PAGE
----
Toinen kirjoitukseni Hybris-tiedelehdessä:
(Ensimmäinen täällä: “Evoluutio, psykologia ja etiikka”.)
Toinen kirjoitukseni Hybris-tiedelehdessä:
(Ensimmäinen täällä: “Evoluutio, psykologia ja etiikka”.)
I just finished a remarkable little book called How to Think Straight about Psychology. It was remarkable because it was such a good introduction to what science is; you can read my review of it here. There was one point, however, where I felt like I wanted to write a reply, to explain that what was being said did not apply to philosophy the same way. At the same time, such a reply will illuminate something in science and philosophy. This is that reply.
In chapter three, “Operationalism and Essentialism”, there’s a section entitled “Why Scientists Are not Essentialists”, and it has a subsection called “Essentialists Like to Argue About the Meaning of Words”. I liked this as soon as I saw it, because this is the feeling I get in philosophy. Essentialism is roughly the idea that there are (or that we should find) some ultimate real nature of things that really define what they are. I think it’s generally more meaningful to say what you mean (by a word, say) and then say what is to be said about that meaning and its relationship to the world. Indeed, I’ve written before about “arguing about words” in almost the same sense. Continue reading
How to Think Straight about Psychology is an introductory textbook for psychology students — but it’s also a great introduction to what I might call practical philosophy of science.
A lot of philosophy of science, when it’s under that label, is about things like “Can science be true if it’s socially constructed?” or “How can we prove induction works when we can’t use induction to do it?” I’ve heard it’s largely uninteresting to actual scientists. But there’s something else, too, something I’ve mainly come across in The Skeptic’s Dictionary — and psychology courses at our university, where this book (tenth international edition) is currently required reading. It’s about how science really works, the things you need to understand as a scientist. It’s also about why you need science instead of something else.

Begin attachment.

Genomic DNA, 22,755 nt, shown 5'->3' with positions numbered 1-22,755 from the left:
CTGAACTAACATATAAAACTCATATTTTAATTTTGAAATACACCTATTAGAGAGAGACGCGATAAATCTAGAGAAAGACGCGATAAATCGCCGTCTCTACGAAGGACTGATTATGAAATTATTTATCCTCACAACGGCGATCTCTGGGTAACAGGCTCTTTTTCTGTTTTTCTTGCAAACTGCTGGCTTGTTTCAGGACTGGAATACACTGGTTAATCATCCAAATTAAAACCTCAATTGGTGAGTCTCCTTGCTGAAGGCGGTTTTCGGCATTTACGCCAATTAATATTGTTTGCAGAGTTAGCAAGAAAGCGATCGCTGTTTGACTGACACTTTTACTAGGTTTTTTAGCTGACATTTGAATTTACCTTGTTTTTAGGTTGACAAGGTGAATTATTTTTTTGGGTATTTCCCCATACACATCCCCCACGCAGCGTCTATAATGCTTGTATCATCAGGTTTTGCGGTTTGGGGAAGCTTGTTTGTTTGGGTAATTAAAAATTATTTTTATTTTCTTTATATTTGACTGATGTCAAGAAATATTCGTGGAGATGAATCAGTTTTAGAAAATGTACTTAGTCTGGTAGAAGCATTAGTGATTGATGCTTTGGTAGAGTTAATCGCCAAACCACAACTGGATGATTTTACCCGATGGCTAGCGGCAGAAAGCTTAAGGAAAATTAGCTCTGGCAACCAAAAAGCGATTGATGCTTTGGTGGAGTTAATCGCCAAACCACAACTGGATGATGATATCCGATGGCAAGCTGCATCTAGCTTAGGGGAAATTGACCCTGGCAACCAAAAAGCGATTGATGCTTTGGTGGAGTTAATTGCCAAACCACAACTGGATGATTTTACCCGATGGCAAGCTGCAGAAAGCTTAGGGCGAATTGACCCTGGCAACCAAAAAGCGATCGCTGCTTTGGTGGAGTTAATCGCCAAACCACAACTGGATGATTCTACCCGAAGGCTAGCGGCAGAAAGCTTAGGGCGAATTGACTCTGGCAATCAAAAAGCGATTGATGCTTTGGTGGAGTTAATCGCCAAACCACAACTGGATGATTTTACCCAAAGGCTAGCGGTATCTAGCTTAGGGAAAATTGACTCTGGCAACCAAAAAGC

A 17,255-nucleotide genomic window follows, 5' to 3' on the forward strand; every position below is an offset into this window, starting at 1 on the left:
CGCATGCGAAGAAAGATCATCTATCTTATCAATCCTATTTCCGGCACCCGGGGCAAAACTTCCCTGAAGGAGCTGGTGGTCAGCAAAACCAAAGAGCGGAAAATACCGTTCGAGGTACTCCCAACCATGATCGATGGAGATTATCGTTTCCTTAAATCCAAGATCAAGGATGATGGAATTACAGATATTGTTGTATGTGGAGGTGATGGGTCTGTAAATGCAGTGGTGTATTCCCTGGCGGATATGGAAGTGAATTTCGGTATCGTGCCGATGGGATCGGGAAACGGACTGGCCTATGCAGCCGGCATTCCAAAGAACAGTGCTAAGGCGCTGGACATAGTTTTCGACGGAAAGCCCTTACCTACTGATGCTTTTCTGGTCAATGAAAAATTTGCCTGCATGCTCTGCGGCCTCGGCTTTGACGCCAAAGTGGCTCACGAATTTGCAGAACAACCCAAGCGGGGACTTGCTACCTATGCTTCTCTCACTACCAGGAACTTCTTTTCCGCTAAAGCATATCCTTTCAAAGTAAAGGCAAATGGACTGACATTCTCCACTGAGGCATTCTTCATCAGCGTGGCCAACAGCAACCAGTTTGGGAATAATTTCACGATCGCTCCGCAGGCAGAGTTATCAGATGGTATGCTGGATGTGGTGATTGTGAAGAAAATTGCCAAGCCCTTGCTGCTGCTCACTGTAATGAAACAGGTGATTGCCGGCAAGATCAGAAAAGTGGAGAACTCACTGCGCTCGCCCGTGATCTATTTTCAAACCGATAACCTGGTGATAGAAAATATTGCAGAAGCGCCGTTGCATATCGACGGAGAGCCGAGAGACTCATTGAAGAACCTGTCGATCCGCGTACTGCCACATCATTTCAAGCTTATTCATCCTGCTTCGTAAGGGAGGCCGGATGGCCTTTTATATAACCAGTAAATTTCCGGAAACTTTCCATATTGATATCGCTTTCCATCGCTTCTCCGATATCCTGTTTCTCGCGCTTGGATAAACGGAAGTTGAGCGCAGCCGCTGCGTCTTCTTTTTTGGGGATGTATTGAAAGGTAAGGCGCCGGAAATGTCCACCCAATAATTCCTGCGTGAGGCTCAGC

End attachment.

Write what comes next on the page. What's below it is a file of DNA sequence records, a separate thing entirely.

How to Think Straight about Psychology is an excellent introduction to these questions, as well as dispelling misconceptions about psychology specifically. It tells, among other things, how the public misunderstands psychology because they think of Freud and science because they think of Einstein. It goes through the basic methods of science in general and how these apply in psychology, and it keeps things colourful by using examples such as the Amazing Randi, Clever Hans the Wonder Horse who was thought to be mathematically able but was actually more of a mind reader, and of course that one guy who proved that a disease was not spread by feces by eating them. Still, these are just flavour, not arguments; everything here is scientifically based, and this is one of the rare places where it’s also made very clear why this matters. Pseudoscience is also discussed and it is shown just why it is so “pseudo-“. And why it is not harmless, either.
While much of the book is a kind of apology for psychology, there is towards the end a small but candid section about when — quite often — psychology itself is unscientific.
I recommend this book for anyone, even if not interested in psychology specifically, wanting to know the “secret” behind the success of science. It illustrates well the point I wrote recently about, that science is largely based on being really suspicious about every putative belief. If only more people understood these things, there would be a lot less nonsense around.
I’m also writing another post as it were in response to something said in this book, about essentialism in science and philosophy.
In my last post talking about simplex–complex–multiplex, there was one angle missing from what Jack Cohen and Ian Stewart say about them. I’ll write about it in a post of its own but also add it there afterwards.
In both their book The Collapse of Chaos and the previously mentioned Figments of Reality, Cohen and Stewart sometimes illustrate their points with stories about the fictional aliens called the Zarathustrans. In Collapse, human space travellers encounter Zarathustrans on their own planet, whereas in Figments, Zarathustrans observe the Earth. They look vaguely like flightless birds, but this resemblance is superficial, and they’re both very alien and very human at the same time. Perhaps the most remarkable thing about them is that they have evolved not to be entirely independent individuals but to live in groups of eight Zarathustrans (plus one symbiote of a different kind). This means not only that they are obsessed with the number eight and see numerological significance based on it everywhere, but also that they naturally think in a multiplexual way and find simplex thinking hard. Continue reading
In many of my recent posts, I could have referred to a story in an old philosophical article. I’ll quote it here, along with some other parts from the article.
From R. E. Hobart: “Free Will as Involving Determination and Inconceivable Without It”: